Of course, the suspension also plays an integral role in the Cooper’s ability to rail through ruts and soak up big hits. Up front a 33mm telescopic fork suspends the front end while a monoshock handles bump absorption out back. To the mini moto connoisseur, the suspension on the Xtreme machine may feel a bit rudimentary compared to the plushness of the industry’s leading aftermarket manufacturers like BBR and Sano. However, considering the price tag on the Cooper replica, the suspension package does a remarkably adequate job of relieving the kidneys of stock mini abuse thanks to 4.5 inches of travel up front and 5 inches of cushion out back.

“Suspension can make or break a mini, and I’m very impressed with the suspenders offered on the PPC2,” said Chamberlain. “The rear shock easily soaks up the big hits and plows through the small chatter with the best of them. Unfortunately the fork proved almost too stiff, at least in the riding area we were testing at. The stiffness is ideal when landing the big hits but feels almost rigid when riding across the choppy and rutted terrain of our test location. The fork lacks the high- and low-speed compression and rebound damping adjustability found on full-sized machines, but possibly playing with the oil, springs and shims could solve some of the harshness.”

Bringing the 120cc machine to a stop is accomplished with a 198mm hydraulic disc up front and a drum brake out back. The discs offered by aftermarket manufacturers are often mountain bike replicas and tend to be a bit grabby. Not the case on the Xtreme. To date, it’s the best performance disc brake we’ve tested on a mini.

“The standard drum type brake on the rear feels as good as any,” said Becklin. “But up front, the disc brake outperforms every other mini binders I’ve tested by offering up smooth feel and plenty of stopping power.”

Remarkably, almost all the modifications that take place on a modded pitbike have been completed on the Cooper Replica. A set of high-rise bars with a tall triple clamp graces the front end. A set of wide, oversized pegs give a stable platform for the feet and the seat is wide enough to accommodate reasonably sized adults (read no super-sized adults).

At the conclusion of our test, it was clear that the Xtreme Pit Pro Cooper Stage II surprised the chit out of us. There were certainly a few things we’d love to see cleaned up on the bike, namely workmanship, improved front suspension, and smoother tranny, but overall it is a phenomenal value, one we don’t think can be beat at the moment.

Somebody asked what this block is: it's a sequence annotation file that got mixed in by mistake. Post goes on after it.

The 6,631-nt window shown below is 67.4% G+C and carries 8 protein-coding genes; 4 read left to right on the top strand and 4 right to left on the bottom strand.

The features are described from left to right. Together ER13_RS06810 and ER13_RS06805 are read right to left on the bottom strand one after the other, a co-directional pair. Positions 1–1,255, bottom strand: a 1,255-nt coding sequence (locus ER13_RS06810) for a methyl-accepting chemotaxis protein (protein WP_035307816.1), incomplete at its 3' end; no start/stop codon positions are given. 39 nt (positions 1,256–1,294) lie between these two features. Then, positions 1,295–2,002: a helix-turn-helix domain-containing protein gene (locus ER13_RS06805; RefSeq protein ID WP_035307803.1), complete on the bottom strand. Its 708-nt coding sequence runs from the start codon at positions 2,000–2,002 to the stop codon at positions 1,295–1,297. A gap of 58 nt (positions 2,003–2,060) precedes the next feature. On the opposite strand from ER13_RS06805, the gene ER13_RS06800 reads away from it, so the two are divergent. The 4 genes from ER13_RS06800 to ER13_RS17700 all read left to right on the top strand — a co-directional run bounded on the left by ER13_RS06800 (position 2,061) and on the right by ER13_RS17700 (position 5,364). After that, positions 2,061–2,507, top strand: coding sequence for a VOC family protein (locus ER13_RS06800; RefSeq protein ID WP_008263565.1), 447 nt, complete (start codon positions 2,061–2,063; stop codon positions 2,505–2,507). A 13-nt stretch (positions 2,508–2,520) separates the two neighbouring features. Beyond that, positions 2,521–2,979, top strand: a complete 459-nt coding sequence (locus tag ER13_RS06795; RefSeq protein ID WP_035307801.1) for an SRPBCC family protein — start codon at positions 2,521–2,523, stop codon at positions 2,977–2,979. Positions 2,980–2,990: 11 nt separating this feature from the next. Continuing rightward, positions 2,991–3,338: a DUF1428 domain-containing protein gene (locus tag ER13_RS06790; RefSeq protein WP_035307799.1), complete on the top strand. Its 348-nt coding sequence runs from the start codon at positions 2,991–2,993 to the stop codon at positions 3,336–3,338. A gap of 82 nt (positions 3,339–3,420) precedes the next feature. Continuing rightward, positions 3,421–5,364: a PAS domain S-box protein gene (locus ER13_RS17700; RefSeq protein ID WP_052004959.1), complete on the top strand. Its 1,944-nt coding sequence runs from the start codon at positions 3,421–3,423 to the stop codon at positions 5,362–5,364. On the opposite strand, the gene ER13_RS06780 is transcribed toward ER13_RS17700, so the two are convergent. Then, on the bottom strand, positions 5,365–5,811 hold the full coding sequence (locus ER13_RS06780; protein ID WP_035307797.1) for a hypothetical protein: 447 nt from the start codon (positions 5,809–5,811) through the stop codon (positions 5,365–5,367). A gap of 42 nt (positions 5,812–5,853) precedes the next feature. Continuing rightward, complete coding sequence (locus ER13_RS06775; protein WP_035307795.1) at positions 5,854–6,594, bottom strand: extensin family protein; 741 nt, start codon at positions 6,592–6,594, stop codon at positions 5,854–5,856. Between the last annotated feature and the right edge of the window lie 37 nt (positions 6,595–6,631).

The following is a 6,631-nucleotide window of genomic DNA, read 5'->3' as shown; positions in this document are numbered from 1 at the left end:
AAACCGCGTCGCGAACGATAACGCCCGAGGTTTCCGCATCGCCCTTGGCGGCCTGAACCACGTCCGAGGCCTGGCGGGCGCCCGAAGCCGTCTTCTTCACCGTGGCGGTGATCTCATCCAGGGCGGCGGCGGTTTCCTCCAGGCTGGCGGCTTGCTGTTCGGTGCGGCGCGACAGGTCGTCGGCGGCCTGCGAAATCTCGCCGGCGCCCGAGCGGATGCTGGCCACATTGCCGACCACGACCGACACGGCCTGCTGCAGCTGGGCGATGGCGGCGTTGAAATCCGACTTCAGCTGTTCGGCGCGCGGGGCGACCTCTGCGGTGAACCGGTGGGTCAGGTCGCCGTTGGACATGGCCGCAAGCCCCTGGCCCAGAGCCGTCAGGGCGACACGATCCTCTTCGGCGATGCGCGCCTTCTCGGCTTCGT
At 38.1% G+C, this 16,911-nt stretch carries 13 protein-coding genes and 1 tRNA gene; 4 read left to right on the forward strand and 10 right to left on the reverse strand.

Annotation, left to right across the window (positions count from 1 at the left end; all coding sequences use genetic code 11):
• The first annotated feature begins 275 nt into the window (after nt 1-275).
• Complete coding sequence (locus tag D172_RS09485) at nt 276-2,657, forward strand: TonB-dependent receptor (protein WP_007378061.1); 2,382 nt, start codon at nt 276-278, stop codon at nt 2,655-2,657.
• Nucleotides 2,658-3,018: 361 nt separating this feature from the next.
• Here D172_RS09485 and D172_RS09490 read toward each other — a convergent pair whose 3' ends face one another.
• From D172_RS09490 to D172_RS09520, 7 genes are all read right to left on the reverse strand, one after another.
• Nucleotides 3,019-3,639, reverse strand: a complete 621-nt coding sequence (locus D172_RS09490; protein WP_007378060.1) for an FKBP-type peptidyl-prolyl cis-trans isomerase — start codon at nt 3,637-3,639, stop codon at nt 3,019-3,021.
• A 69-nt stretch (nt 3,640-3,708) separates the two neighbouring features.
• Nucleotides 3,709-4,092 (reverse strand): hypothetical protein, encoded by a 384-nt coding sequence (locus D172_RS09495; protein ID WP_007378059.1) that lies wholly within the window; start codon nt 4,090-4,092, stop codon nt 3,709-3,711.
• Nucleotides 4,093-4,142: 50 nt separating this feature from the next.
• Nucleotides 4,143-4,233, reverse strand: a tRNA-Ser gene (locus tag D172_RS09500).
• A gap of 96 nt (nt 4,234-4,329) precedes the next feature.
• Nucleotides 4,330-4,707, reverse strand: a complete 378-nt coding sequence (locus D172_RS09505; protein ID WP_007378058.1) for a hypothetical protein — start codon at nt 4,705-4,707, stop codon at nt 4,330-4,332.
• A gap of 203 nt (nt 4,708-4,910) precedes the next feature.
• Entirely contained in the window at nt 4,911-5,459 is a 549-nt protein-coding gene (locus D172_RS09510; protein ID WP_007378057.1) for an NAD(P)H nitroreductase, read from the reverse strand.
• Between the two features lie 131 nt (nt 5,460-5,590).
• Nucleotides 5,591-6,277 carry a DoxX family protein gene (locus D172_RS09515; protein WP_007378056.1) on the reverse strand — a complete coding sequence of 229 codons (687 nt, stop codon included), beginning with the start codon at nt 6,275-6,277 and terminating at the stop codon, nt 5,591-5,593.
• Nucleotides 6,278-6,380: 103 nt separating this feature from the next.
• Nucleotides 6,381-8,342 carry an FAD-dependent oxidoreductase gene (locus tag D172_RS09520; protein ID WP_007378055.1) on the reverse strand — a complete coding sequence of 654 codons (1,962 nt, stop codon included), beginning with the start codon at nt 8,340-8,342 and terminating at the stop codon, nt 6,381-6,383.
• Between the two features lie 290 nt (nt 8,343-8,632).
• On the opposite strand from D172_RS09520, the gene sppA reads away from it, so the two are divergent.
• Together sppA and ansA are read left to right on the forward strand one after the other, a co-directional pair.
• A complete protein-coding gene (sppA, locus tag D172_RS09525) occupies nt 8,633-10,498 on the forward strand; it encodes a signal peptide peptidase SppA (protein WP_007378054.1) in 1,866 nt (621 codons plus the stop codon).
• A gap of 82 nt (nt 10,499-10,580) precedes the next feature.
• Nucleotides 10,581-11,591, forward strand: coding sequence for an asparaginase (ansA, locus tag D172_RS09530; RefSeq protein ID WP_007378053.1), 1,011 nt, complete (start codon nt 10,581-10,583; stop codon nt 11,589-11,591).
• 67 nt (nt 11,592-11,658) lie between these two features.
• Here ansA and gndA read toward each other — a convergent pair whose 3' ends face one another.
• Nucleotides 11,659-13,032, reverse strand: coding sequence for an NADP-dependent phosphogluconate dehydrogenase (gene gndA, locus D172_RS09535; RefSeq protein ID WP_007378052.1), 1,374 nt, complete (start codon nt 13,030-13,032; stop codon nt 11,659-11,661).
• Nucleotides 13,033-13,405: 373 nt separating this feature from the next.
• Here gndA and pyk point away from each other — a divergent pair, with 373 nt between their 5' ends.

“If you took off the Xtreme stickers and emblems off this bike, it would easily pass for a completely hopped up XR50,” said Chamberlain. “Every part that you would beef up in an aftermarket conversion has been taken care of and they have done it with some pretty quality parts. The bike held up extremely well to its initial abuse, but I would be interested in seeing the results of a long term test to see just how durable the bike really is. For the bottom line though, I thought the bike worked as well as our $5,000 conversions and comes ready to ride for less than half the cost. If I were in the market for a mini and on a conservative budget, I would strongly recommend the PPC2.”

According to the test crews notes  the CR2 seat is a bit on the hard side. On the lighter side  it features a 428 chain.
The 33mm front forks are touted as the same components on Guy Cooper’s ’03-’04 championship winning bikes.

Wallace agreed with the sentiments of Chamberlain. As a guy that loves to tinker and modify, even he was taken aback with the performance of the Pit Pro Cooper.

“Would I buy one? Yes,” said Wallace. “For what you get for the $2,100 price tag it would be hard to beat. It’s a lot cheaper than trying to build your own racer from a stock CRF50; it’s a good way to get into a mini playbike with out breaking the bank.”

The only lasting question left unanswered for us was long-term durability. Like any dirt bike, the Pit Pro Cooper Replica 2 will require maintenance, but we’re unsure just how much it will necessitate over time. The other question left unanswered is whether you can bolt mini parts onto the Pit Pro Cooper if something should happen to break off.

Whether the Xtreme Motor Co. Cooper Replica 2 is right for you depends on a few variables, mostly your available cash and time. If you have ample resources, then using the most reputable components on a Honda might be the way to go. However, if you’re like the rest of us and want a solid machine that boasts many of the necessary competition components, purchasing an Xtreme Pit Pro Cooper Replica 2 is a no-brainer.

Still, there will be naysayers that swear by their XR50-based machines, and to that I simply say.

Wanna race?